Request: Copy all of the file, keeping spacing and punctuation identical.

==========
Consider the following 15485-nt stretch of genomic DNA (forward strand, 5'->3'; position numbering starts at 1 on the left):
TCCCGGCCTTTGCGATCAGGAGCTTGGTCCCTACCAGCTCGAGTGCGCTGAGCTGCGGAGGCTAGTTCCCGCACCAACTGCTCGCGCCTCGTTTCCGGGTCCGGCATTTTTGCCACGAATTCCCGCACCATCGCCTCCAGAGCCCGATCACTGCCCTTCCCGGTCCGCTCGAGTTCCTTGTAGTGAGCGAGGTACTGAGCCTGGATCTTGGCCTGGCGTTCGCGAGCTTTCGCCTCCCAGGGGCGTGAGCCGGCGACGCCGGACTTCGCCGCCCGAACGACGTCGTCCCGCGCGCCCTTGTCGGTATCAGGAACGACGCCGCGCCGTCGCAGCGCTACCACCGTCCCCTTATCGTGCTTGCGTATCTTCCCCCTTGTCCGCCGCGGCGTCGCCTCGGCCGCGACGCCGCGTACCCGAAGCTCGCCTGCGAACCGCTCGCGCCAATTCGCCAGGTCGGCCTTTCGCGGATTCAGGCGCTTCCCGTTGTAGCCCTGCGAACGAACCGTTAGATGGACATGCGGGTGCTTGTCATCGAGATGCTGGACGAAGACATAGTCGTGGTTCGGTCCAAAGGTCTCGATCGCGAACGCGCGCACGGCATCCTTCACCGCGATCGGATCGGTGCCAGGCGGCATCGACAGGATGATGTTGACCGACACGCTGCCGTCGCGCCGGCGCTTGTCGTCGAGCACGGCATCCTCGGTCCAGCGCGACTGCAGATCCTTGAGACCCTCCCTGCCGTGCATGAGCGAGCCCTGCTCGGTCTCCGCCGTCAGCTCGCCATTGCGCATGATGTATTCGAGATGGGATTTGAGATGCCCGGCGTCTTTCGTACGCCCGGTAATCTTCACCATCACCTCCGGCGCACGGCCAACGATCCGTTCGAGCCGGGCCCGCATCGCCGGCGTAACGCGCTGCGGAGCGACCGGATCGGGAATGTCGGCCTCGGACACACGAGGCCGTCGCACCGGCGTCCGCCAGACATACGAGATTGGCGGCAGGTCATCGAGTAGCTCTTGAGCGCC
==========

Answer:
Consider the following 15485-nt stretch of genomic DNA (forward strand, 5'->3'; position numbering starts at 1 on the left):
TCCCGGCCTTTGCGATCAGGAGCTTGGTCCCTACCAGCTCGAGTGCGCTGAGCTGCGGAGGCTAGTTCCCGCACCAACTGCTCGCGCCTCGTTTCCGGGTCCGGCATTTTTGCCACGAATTCCCGCACCATCGCCTCCAGAGCCCGATCACTGCCCTTCCCGGTCCGCTCGAGTTCCTTGTAGTGAGCGAGGTACTGAGCCTGGATCTTGGCCTGGCGTTCGCGAGCTTTCGCCTCCCAGGGGCGTGAGCCGGCGACGCCGGACTTCGCCGCCCGAACGACGTCGTCCCGCGCGCCCTTGTCGGTATCAGGAACGACGCCGCGCCGTCGCAGCGCTACCACCGTCCCCTTATCGTGCTTGCGTATCTTCCCCCTTGTCCGCCGCGGCGTCGCCTCGGCCGCGACGCCGCGTACCCGAAGCTCGCCTGCGAACCGCTCGCGCCAATTCGCCAGGTCGGCCTTTCGCGGATTCAGGCGCTTCCCGTTGTAGCCCTGCGAACGAACCGTTAGATGGACATGCGGGTGCTTGTCATCGAGATGCTGGACGAAGACATAGTCGTGGTTCGGTCCAAAGGTCTCGATCGCGAACGCGCGCACGGCATCCTTCACCGCGATCGGATCGGTGCCAGGCGGCATCGACAGGATGATGTTGACCGACACGCTGCCGTCGCGCCGGCGCTTGTCGTCGAGCACGGCATCCTCGGTCCAGCGCGACTGCAGATCCTTGAGACCCTCCCTGCCGTGCATGAGCGAGCCCTGCTCGGTCTCCGCCGTCAGCTCGCCATTGCGCATGATGTATTCGAGATGGGATTTGAGATGCCCGGCGTCTTTCGTACGCCCGGTAATCTTCACCATCACCTCCGGCGCACGGCCAACGATCCGTTCGAGCCGGGCCCGCATCGCCGGCGTAACGCGCTGCGGAGCGACCGGATCGGGAATGTCGGCCTCGGACACACGAGGCCGTCGCACCGGCGTCCGCCAGACATACGAGATTGGCGGCAGGTCATCGAGTAGCTCTTGAGCGCC